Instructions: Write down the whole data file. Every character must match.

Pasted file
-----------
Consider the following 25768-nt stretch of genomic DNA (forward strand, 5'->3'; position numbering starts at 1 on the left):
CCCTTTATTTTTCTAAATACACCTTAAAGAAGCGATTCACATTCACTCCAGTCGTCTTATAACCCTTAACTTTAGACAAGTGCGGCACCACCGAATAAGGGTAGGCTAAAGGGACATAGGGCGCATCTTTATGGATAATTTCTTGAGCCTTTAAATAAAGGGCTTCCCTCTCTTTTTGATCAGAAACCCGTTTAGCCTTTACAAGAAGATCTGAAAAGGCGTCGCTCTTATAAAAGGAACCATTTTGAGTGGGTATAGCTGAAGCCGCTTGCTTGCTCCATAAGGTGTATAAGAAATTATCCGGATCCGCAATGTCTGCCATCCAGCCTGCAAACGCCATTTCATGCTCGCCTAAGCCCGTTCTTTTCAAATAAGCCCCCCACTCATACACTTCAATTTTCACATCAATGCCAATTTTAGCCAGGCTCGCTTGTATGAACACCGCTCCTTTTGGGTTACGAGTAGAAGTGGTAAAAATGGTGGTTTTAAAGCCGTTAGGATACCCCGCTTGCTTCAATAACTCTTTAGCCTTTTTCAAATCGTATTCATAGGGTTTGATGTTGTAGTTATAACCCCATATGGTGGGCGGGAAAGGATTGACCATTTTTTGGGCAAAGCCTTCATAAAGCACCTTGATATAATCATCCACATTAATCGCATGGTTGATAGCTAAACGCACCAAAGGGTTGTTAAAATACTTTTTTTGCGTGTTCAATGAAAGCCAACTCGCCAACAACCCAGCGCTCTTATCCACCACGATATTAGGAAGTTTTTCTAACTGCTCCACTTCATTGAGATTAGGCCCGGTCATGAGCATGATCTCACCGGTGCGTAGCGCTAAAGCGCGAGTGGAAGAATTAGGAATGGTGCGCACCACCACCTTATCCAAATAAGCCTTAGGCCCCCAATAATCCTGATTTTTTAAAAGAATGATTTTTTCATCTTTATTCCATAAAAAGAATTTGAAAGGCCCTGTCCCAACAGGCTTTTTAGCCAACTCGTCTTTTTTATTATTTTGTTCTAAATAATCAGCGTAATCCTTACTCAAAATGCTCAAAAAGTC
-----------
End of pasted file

Consider the following 25768-nt stretch of genomic DNA (forward strand, 5'->3'; position numbering starts at 1 on the left):
CCCTTTATTTTTCTAAATACACCTTAAAGAAGCGATTCACATTCACTCCAGTCGTCTTATAACCCTTAACTTTAGACAAGTGCGGCACCACCGAATAAGGGTAGGCTAAAGGGACATAGGGCGCATCTTTATGGATAATTTCTTGAGCCTTTAAATAAAGGGCTTCCCTCTCTTTTTGATCAGAAACCCGTTTAGCCTTTACAAGAAGATCTGAAAAGGCGTCGCTCTTATAAAAGGAACCATTTTGAGTGGGTATAGCTGAAGCCGCTTGCTTGCTCCATAAGGTGTATAAGAAATTATCCGGATCCGCAATGTCTGCCATCCAGCCTGCAAACGCCATTTCATGCTCGCCTAAGCCCGTTCTTTTCAAATAAGCCCCCCACTCATACACTTCAATTTTCACATCAATGCCAATTTTAGCCAGGCTCGCTTGTATGAACACCGCTCCTTTTGGGTTACGAGTAGAAGTGGTAAAAATGGTGGTTTTAAAGCCGTTAGGATACCCCGCTTGCTTCAATAACTCTTTAGCCTTTTTCAAATCGTATTCATAGGGTTTGATGTTGTAGTTATAACCCCATATGGTGGGCGGGAAAGGATTGACCATTTTTTGGGCAAAGCCTTCATAAAGCACCTTGATATAATCATCCACATTAATCGCATGGTTGATAGCTAAACGCACCAAAGGGTTGTTAAAATACTTTTTTTGCGTGTTCAATGAAAGCCAACTCGCCAACAACCCAGCGCTCTTATCCACCACGATATTAGGAAGTTTTTCTAACTGCTCCACTTCATTGAGATTAGGCCCGGTCATGAGCATGATCTCACCGGTGCGTAGCGCTAAAGCGCGAGTGGAAGAATTAGGAATGGTGCGCACCACCACCTTATCCAAATAAGCCTTAGGCCCCCAATAATCCTGATTTTTTAAAAGAATGATTTTTTCATCTTTATTCCATAAAAAGAATTTGAAAGGCCCTGTCCCAACAGGCTTTTTAGCCAACTCGTCTTTTTTATTATTTTGTTCTAAATAATCAGCGTAATCCTTACTCAAAATGCTCAAAAAGTC